It’s the middle of the night and we walk in silence. Headlamps are off; our eyes have adjusted to the darkness. To the left, the rainforest silhouette rises to meet a star-studded horizon. On the right, the Pacific Ocean stretches like a rough floor waxed with moonshine. I am mesmerized by the wet sand beneath my feet, which sparkles like fairy dust. Every step incites a cluster of microscopic organisms stranded when the tide dropped, rousing them to flash their blue-white light called bioluminescence. The glittering effect is nothing short of magic.
I am with Manuel, a 20-something Tico who has been working with Friends of the Osa since he was a boy. We talk and laugh readily in the airiness of day, but during our nightly outings we wear dark clothing and speak rarely and softly, murmuring in Spanish only when necessary. We are looking for sea turtles—specifically females who have come ashore to lay eggs. Sometimes we see them emerging from the rolling tide or lumbering up the beach. But more often we discover their tracks, shadowy streaks carved into flat sand like monster truck treads.
Two lines of tracks mean a turtle has already come… and gone. We measure the tracks and mark the nest at the apex, securing the site with a protective metal screen tapped into the sand with tire-iron spikes.
But a single track promises a giant shelled mother is still on the beach. Our job is to aid conservation research by collecting data about her and her nest. We are careful not to trouble the sea turtle before she has committed to nesting. Disturbed by light or commotion before dropping eggs, she will likely abandon her endeavor and shuffle back to the safety of the sea. If she is still climbing or digging, we wait, out of sight. But once she has finished excavating and started depositing leathery eggs into the cavity, we snap on our red headlamps, quietly approaching from behind to begin our tasks.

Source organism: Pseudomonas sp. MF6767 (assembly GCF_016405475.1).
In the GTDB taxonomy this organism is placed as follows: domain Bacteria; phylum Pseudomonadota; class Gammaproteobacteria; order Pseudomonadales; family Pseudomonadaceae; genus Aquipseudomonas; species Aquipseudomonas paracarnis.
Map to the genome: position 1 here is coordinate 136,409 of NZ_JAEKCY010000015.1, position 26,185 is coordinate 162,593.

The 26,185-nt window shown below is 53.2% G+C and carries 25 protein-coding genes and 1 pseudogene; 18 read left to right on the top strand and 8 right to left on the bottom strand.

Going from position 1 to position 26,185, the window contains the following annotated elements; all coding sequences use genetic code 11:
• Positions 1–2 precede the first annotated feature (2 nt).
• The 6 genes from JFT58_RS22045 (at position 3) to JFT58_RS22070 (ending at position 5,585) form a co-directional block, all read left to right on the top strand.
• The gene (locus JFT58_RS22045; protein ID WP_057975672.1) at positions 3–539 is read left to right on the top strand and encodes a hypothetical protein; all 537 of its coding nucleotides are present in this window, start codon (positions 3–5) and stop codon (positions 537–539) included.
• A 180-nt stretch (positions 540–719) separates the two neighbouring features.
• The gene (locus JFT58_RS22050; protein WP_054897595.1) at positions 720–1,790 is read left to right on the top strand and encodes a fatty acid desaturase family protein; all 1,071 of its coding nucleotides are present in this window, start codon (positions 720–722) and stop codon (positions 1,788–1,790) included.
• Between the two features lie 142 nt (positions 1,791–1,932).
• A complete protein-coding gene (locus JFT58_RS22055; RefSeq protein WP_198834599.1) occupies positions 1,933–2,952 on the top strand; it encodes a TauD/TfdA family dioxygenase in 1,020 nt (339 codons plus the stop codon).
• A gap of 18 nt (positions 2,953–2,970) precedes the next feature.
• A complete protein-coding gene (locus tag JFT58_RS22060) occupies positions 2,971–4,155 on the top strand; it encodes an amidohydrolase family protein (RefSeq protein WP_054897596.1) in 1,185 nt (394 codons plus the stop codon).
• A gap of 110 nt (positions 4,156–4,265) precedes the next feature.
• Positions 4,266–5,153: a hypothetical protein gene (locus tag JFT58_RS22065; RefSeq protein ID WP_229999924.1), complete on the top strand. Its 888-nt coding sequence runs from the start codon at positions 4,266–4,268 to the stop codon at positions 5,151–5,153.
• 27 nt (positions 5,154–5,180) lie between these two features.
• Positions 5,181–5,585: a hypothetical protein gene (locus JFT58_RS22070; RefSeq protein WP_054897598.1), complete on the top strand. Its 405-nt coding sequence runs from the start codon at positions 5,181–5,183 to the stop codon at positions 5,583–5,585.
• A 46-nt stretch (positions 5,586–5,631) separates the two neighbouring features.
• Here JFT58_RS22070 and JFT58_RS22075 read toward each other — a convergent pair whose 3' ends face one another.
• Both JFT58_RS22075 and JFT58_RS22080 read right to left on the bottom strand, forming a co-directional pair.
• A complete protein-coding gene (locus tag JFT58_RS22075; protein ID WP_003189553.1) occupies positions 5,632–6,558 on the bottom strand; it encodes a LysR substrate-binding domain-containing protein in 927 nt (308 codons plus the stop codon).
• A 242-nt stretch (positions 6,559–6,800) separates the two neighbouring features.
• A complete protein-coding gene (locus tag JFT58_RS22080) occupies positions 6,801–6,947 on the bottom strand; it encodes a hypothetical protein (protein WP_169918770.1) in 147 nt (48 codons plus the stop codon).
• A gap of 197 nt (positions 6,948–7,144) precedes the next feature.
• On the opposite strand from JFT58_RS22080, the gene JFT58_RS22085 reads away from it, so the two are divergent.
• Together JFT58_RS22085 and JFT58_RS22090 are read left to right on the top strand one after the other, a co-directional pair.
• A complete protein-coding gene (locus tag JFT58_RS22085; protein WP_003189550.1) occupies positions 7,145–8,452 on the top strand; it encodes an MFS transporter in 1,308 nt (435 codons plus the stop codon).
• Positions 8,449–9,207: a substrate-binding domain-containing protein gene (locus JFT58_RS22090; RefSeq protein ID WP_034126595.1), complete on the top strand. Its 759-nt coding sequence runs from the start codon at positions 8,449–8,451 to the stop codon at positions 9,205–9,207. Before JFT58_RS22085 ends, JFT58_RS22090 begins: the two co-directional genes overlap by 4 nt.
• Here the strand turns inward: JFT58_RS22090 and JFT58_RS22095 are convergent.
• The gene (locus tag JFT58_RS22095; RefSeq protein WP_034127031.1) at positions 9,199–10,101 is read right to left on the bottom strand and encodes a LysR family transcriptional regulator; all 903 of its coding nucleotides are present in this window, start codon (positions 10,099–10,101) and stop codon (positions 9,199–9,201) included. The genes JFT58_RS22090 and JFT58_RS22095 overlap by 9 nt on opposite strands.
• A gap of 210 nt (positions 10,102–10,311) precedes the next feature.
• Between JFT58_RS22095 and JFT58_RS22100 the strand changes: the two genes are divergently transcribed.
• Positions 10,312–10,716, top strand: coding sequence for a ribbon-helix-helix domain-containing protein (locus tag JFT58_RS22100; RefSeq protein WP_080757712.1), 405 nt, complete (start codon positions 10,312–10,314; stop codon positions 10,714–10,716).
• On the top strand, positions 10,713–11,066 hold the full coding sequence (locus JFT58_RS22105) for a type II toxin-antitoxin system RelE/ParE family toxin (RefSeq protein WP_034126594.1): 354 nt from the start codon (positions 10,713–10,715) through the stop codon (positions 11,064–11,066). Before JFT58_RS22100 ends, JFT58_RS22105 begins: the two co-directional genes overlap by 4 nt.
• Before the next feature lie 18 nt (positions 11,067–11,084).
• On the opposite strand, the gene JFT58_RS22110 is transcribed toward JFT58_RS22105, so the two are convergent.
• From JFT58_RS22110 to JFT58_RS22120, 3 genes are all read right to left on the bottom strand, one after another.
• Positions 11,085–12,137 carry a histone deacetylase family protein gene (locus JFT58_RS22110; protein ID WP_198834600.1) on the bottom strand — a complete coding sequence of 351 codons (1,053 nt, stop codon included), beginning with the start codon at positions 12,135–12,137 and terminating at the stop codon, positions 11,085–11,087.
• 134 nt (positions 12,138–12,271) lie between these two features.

We measure the width and length of her carapace (top shell) as well as the width of her tracks. And, if she doesn’t have them, we attach numbered metal tags to her front flippers as gently as possible. They pierce the thin skin between digits and affix like earrings. The tag numbers are put in a data base so she can be identified in the future. Of course, if we find a turtle who already has tags, we log that into our field notebook, too. We also write down the date, time, tide level. And details about where the nest is, like which sector of the beach it’s in, how close to the waterline, how close to the trees, and gobs of other informational bites about the scenario. All of this is handled calmly and efficiently to limit stress to the turtle and we are done in a few minutes. After the female has delivered her precious packet to the land, she ambles back to the soothing lap-and-pull of the waves. This, her return to the aquatic world, is always observed in reverent silence.
Some nights we see several turtles. Some nights we see none. Mostly we walk, absorbing the peaceful bounty of this nocturnal wonderland. We listen to the surf curl into itself, the steady rhythm of ocean music. We search a trillion stars for familiar constellations. Then, as the tide inches up the beach to wipe away our steps, we bid farewell to the sea breeze and slip into the sultry rainforest the way we came. Back at the OBC our bunks await, sure to carry us from waking dreams of motherly sea turtles and fairy dust sand to… sweet… deep… sleep.